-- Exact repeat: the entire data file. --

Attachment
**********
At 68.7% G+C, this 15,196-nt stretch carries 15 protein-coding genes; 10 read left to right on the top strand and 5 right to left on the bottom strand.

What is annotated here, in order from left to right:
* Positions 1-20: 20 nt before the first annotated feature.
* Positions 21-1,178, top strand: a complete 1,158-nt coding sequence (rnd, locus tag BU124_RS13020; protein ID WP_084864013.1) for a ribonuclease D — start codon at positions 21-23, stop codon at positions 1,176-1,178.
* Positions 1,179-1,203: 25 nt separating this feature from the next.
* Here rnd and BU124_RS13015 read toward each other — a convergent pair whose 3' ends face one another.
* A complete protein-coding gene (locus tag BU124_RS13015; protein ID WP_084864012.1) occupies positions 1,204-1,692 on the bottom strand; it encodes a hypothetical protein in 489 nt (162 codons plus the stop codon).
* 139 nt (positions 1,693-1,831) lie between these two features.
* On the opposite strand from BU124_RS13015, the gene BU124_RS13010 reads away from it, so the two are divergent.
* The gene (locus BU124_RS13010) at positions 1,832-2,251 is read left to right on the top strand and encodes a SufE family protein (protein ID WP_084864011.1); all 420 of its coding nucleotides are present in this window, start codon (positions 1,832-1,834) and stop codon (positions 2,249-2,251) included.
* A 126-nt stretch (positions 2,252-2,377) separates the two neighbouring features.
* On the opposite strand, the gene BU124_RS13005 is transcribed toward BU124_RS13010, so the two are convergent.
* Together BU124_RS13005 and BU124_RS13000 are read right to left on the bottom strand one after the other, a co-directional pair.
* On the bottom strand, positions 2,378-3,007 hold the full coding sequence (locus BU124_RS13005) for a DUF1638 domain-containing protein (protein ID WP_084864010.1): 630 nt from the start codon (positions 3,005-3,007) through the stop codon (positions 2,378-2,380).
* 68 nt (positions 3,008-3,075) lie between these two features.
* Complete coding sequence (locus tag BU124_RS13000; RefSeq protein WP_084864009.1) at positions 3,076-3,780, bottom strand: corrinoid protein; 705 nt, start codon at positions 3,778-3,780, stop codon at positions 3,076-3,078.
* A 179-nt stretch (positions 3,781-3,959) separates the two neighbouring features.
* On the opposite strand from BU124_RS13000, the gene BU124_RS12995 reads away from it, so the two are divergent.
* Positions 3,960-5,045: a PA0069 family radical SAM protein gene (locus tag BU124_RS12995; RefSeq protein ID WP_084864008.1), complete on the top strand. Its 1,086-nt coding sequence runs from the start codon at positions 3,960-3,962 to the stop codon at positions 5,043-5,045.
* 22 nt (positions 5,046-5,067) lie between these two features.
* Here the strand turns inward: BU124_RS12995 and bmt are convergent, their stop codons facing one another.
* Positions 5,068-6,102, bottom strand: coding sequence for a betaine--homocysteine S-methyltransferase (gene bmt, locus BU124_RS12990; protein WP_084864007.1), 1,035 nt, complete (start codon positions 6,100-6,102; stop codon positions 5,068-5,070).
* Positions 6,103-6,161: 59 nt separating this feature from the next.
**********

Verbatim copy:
At 68.7% G+C, this 15,196-nt stretch carries 15 protein-coding genes; 10 read left to right on the top strand and 5 right to left on the bottom strand.

What is annotated here, in order from left to right:
* Positions 1-20: 20 nt before the first annotated feature.
* Positions 21-1,178, top strand: a complete 1,158-nt coding sequence (rnd, locus tag BU124_RS13020; protein ID WP_084864013.1) for a ribonuclease D — start codon at positions 21-23, stop codon at positions 1,176-1,178.
* Positions 1,179-1,203: 25 nt separating this feature from the next.
* Here rnd and BU124_RS13015 read toward each other — a convergent pair whose 3' ends face one another.
* A complete protein-coding gene (locus tag BU124_RS13015; protein ID WP_084864012.1) occupies positions 1,204-1,692 on the bottom strand; it encodes a hypothetical protein in 489 nt (162 codons plus the stop codon).
* 139 nt (positions 1,693-1,831) lie between these two features.
* On the opposite strand from BU124_RS13015, the gene BU124_RS13010 reads away from it, so the two are divergent.
* The gene (locus BU124_RS13010) at positions 1,832-2,251 is read left to right on the top strand and encodes a SufE family protein (protein ID WP_084864011.1); all 420 of its coding nucleotides are present in this window, start codon (positions 1,832-1,834) and stop codon (positions 2,249-2,251) included.
* A 126-nt stretch (positions 2,252-2,377) separates the two neighbouring features.
* On the opposite strand, the gene BU124_RS13005 is transcribed toward BU124_RS13010, so the two are convergent.
* Together BU124_RS13005 and BU124_RS13000 are read right to left on the bottom strand one after the other, a co-directional pair.
* On the bottom strand, positions 2,378-3,007 hold the full coding sequence (locus BU124_RS13005) for a DUF1638 domain-containing protein (protein ID WP_084864010.1): 630 nt from the start codon (positions 3,005-3,007) through the stop codon (positions 2,378-2,380).
* 68 nt (positions 3,008-3,075) lie between these two features.
* Complete coding sequence (locus tag BU124_RS13000; RefSeq protein WP_084864009.1) at positions 3,076-3,780, bottom strand: corrinoid protein; 705 nt, start codon at positions 3,778-3,780, stop codon at positions 3,076-3,078.
* A 179-nt stretch (positions 3,781-3,959) separates the two neighbouring features.
* On the opposite strand from BU124_RS13000, the gene BU124_RS12995 reads away from it, so the two are divergent.
* Positions 3,960-5,045: a PA0069 family radical SAM protein gene (locus tag BU124_RS12995; RefSeq protein ID WP_084864008.1), complete on the top strand. Its 1,086-nt coding sequence runs from the start codon at positions 3,960-3,962 to the stop codon at positions 5,043-5,045.
* 22 nt (positions 5,046-5,067) lie between these two features.
* Here the strand turns inward: BU124_RS12995 and bmt are convergent, their stop codons facing one another.
* Positions 5,068-6,102, bottom strand: coding sequence for a betaine--homocysteine S-methyltransferase (gene bmt, locus BU124_RS12990; protein WP_084864007.1), 1,035 nt, complete (start codon positions 6,100-6,102; stop codon positions 5,068-5,070).
* Positions 6,103-6,161: 59 nt separating this feature from the next.